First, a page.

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Sunday, March 4, 2012

IMMORTALS -- DVD review by porfle

"From the producers of 300" say the ads, but it looks more like they got together with the producers of CLASH OF THE TITANS (the Harryhausen version, that is--I haven't seen the remake) and the producers of the LORD OF THE RINGS trilogy to create the gleefully bombastic IMMORTALS (2011).  It's one of those cheesy but rousing sword 'n' sandal epics in which gods tinker with the fate of mankind from the lofty heights of Mt. Olympus while mortals slice each other up in the mud and the crud and the blood.

Mickey Rourke, SIN CITY's ever-popular "Marv", is an inspired choice to play surly bad-ass King Hyperion, whose goal is to find the mythical Epirus Bow and use it to let loose the Titans on the Hellenic people of ancient Greece.  These fearsome figures, the remnants of a pre-history battle with Zeus and the other Greek gods, are now imprisoned deep within Mount Tartaros and waiting to be released by someone crazy enough to do it. 

Cue Rourke's ruthless, anti-social warrior king, who makes the Spartans look like Mr. Rogers as he kills his way through various holy temples in search of both the magic bow and a beautiful virgin oracle named Phaedra (Frieda Pinto) who may know where it is.  Only the sword-slinging peasant Theseus (Henry Cavill), trained from boyhood by Zeus in the guise of an old man (John Hurt), can stop Hyperion's hordes with the help of Phaedra, the irreverent soldier Stavros (Stephen Dorff), and the people of a great walled city built at the foot of Mount Tartaros. 

From the first scenes, IMMORTALS takes itself very seriously and tries to huff and puff itself up into epic proportions at every turn.  Most of the time it succeeds at this in a comic-book kind of way that makes its classical pretensions more fun than off-putting.  Aided in no small part by an abundance of sweeping CGI panoramas and the kind of speed-up/slow-down battle scenes typical of 300 and "Spartacus: Blood and Sand", with hulking bodies alternately floating through the air and smashing into each other amidst showers of bullet-time blood, it's the sort of big, dumb entertainment that revels in its own melodramatic excesses.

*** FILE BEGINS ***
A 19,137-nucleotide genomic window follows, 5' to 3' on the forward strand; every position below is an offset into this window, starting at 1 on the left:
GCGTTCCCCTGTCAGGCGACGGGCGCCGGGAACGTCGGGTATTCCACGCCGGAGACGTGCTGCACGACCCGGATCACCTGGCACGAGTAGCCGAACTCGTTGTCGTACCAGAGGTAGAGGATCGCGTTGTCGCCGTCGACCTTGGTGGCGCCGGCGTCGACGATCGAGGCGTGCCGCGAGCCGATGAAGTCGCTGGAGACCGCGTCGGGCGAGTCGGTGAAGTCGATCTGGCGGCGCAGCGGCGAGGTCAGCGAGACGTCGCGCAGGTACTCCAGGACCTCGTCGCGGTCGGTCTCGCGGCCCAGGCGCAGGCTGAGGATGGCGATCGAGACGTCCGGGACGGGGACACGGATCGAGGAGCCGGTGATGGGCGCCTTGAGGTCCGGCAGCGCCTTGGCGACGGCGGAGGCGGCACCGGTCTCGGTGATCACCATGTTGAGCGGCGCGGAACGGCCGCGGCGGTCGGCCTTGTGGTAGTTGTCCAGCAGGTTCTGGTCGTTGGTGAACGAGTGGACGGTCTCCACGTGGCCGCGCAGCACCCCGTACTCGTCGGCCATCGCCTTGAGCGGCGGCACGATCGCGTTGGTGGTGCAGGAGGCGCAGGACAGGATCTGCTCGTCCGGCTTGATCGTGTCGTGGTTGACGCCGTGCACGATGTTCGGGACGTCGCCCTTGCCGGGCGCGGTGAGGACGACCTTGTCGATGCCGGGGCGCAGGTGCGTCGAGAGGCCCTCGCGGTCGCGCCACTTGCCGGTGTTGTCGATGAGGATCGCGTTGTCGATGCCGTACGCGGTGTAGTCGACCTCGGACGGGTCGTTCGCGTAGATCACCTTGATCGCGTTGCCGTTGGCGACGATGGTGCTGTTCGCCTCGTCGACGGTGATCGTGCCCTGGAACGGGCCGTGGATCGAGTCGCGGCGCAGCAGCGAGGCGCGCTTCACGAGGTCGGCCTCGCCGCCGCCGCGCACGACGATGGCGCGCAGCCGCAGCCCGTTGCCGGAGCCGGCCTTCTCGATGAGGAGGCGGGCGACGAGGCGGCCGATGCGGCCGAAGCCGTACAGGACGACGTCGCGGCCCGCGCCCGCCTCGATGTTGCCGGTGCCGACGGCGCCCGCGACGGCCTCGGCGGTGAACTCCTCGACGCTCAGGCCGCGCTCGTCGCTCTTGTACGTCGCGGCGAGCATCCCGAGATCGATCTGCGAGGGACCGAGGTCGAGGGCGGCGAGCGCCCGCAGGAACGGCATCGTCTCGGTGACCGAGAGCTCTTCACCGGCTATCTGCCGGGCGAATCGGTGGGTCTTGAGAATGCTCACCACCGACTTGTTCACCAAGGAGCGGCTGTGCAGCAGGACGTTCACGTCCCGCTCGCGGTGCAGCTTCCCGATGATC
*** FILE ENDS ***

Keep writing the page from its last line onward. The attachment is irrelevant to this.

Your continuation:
The trouble is, we're so used to this kind of thing by now that it no longer impresses the way it once did back when THE TWO TOWERS' "Battle of Helm's Deep" seemed so amazing.  Seeing a million warriors in formation or mixing it up with a million other warriors just makes us think "Huh...look at all the CGI." 

Still, Hyperion's army storming the walled city and clashing with the forces defending it does manage to generate a good deal of excitement, especially in the close combat shots with real actors and stuntmen going at it hot and heavy.  (The final death duel between Cavill and Rourke is a highlight.)  Even in the later sequence in which the gods battle the Titans, who for the most part resemble a bunch of souped-up digital Orcs, the CGI is meticulously well-rendered enough to keep us involved. 

Speaking of gods, they really burst through the dark, somber tone of IMMORTALS whenever they show up onscreen.  Forbidden by Zeus to intercede directly in favor of Theseus and our other heroes, these glittering gold-garbed "beautiful people" of Mt. Olympus can't resist beaming down into the middle of certain conflicts and raising holy hell with the bad guys. 

Poseidon (Kellan Lutz) does a Superman swan dive into the ocean to create a tidal wave when Theseus' men are surrounded on a ship; later, Zeus (Luke Evans) himself and the rest of the gods, including the lovely Athena (Isabel Lucas), wade into the Titans in their gilded battle armor like a band of super-cool superheroes.

The DVD from 20th-Century Fox Home Entertainment is in 1.85:1 widescreen with English 5.1 Dolby Digital and French Dolby Surround sound.  Subtitles are in English and Spanish.  Extras consist of a featurette ("It's No Myth"), deleted scenes, and a trailer.  Features listed for the Blu-Ray are:

--Alternate Opening
--–    Young Theseus
--Two Alternate Endings
--–    This Is Our Last Embrace
--–    Theseus Kills Hyperion
--Behind-The-Scenes Featurettes
--–    It’s No Myth
--–    Caravaggio Meets Fight Club: Tarsem’s Vision
--Deleted Scenes
--Immortals: Gods & Heroes (Graphic Novel)

Although it takes awhile to build up enough of a head of steam to start being the epic it wants to be, IMMORTALS eventually reaches the sort of heights that a hokey gods-and-warriors flick can aspire to.  In that way, it comes close to being a successor to the old Harryhausen mythology tales, updated with ultra-violence, a somewhat more adult sensibility, and hot-and-cold running CGI. 

Buy it at
3D Blu-Ray
Blu-Ray Triple-Play


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